Brain activity response to visual cues for gait impairment in Parkinson’s disease: an EEG study

Samuel Stuart*, Johanna Wagner, Scott Makeig, Martina Mancini

*Corresponding author for this work

Research output: Contribution to journalArticlepeer-review

Abstract

Background: Gait impairments are common in Parkinson’s disease (PD) and increase falls risk. Visual cues can improve gait in PD, particularly freezing of gait (FOG), but mechanisms involved in visual cue response are unknown. This study aimed to examine brain activity in response to visual cues in people with PD who do (PD+FOG) and don’t report FOG (PD-FOG), and explore relationships between attention, brain activity and gait.
Methods: Mobile EEG measured brain activity during gait in 20 healthy older adults and 43 PD participants (n=22 PD+FOG, n=21 PD-FOG). Participants walked for two-minutes with and without visual cues (transverse lines to step over). We report power spectral density (PSD) in Delta (1–4Hz), Theta (4–7Hz), Alpha (8–12Hz), Beta (14–24Hz) and Gamma (30–50Hz) bands within clusters of similarly brain localized independent component sources.
Results: PSDs within the parietal and occipital lobes were altered when walking with visual cues in PD, particularly in PD+FOG. Between group, differences suggested that parietal sources in PD, particularly with PD+FOG, had larger activity compared to healthy older adults when walking. Within group, visual cues altered brain activity in PD, particularly in PD+FOG, within visual processing brain regions. In PD participants, brain activity differences with cues correlated with gait improvements, and in PD+FOG those with worse attention required more visual attentional processing (reduced alpha PSD) in the occipital lobe.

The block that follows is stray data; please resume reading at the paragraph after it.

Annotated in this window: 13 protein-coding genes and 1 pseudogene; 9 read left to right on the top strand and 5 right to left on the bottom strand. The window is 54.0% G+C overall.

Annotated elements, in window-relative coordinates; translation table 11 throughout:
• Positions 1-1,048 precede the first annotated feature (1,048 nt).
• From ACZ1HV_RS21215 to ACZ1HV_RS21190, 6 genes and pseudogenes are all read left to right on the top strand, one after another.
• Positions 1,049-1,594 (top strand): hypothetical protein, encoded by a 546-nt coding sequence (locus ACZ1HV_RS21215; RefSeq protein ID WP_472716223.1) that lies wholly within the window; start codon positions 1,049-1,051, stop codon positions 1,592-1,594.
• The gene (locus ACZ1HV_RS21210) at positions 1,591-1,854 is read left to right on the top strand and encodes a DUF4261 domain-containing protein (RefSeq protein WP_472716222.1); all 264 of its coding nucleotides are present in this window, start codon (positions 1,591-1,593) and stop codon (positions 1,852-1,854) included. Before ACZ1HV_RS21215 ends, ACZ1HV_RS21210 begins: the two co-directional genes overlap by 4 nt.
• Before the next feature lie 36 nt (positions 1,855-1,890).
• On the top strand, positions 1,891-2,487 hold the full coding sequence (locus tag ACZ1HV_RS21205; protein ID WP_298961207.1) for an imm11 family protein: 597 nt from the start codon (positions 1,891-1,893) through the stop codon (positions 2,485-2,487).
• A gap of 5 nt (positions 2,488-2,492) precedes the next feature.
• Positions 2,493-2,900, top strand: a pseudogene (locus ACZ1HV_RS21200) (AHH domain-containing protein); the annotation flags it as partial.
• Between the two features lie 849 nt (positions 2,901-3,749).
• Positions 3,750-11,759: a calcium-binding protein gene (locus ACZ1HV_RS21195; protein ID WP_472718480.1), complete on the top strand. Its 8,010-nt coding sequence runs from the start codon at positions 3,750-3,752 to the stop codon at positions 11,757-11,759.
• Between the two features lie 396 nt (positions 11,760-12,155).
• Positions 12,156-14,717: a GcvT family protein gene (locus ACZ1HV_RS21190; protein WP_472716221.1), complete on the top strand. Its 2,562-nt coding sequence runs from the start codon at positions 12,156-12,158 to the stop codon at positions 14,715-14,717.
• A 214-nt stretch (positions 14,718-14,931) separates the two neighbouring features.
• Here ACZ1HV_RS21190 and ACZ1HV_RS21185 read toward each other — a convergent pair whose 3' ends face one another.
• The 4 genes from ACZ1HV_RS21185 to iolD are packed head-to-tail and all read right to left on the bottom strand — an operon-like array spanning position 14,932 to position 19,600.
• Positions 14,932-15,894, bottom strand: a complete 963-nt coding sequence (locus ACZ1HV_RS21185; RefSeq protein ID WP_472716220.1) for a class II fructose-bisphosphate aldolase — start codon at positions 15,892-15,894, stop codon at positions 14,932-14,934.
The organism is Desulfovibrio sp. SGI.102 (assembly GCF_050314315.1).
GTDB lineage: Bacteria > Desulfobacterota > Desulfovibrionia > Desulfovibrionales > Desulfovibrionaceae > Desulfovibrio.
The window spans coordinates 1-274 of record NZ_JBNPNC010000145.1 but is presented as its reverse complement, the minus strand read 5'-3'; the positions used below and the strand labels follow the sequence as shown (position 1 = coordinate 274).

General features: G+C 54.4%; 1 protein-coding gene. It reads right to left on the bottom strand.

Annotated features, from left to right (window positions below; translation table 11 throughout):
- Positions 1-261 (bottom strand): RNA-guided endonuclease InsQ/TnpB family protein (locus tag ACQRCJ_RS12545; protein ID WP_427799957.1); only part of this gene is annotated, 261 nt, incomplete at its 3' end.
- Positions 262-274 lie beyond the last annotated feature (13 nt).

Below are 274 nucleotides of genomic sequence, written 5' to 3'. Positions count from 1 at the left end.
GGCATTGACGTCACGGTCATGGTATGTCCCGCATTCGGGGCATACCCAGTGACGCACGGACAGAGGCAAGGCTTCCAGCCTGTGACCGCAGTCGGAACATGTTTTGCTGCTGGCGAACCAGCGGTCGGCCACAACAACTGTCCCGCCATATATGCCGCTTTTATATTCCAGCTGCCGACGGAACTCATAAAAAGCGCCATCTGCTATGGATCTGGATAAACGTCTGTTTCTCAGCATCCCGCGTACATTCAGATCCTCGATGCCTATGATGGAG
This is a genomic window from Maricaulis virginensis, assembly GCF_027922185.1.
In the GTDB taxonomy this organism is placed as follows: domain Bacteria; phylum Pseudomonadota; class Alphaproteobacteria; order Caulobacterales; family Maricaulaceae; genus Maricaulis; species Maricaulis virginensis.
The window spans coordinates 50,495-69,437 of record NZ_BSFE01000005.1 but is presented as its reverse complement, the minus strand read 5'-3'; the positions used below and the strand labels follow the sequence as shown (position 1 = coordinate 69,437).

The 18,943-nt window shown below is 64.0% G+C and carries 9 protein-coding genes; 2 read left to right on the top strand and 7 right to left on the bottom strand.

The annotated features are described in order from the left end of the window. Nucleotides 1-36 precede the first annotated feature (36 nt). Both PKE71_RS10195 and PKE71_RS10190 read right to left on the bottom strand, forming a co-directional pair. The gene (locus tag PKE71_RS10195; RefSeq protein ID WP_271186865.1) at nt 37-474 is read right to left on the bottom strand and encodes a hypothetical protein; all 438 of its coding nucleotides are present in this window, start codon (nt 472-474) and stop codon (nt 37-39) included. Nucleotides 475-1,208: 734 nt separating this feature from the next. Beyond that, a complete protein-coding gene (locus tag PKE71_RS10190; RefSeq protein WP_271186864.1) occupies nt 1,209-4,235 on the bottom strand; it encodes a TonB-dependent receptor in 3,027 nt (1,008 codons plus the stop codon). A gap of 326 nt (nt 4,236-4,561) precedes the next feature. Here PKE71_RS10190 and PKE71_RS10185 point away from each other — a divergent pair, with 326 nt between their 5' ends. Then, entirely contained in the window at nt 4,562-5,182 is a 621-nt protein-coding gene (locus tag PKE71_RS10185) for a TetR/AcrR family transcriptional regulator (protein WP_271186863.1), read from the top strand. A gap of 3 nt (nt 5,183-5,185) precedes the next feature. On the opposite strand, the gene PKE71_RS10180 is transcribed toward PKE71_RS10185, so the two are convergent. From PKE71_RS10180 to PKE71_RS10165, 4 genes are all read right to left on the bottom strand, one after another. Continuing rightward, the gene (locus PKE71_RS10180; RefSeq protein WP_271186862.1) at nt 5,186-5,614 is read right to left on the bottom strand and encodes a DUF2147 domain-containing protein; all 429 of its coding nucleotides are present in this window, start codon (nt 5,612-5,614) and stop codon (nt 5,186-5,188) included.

Conclusions: Visual cues improve gait and influence brain activity during walking in PD, particularly in PD+FOG. Findings may allow development of more effective therapeutics.
Original languageEnglish
Article number154596832110413
Number of pages14
JournalNeurorehabilitation and Neural Repair
Early online date10 Sep 2021
DOIs
Publication statusE-pub ahead of print - 10 Sep 2021

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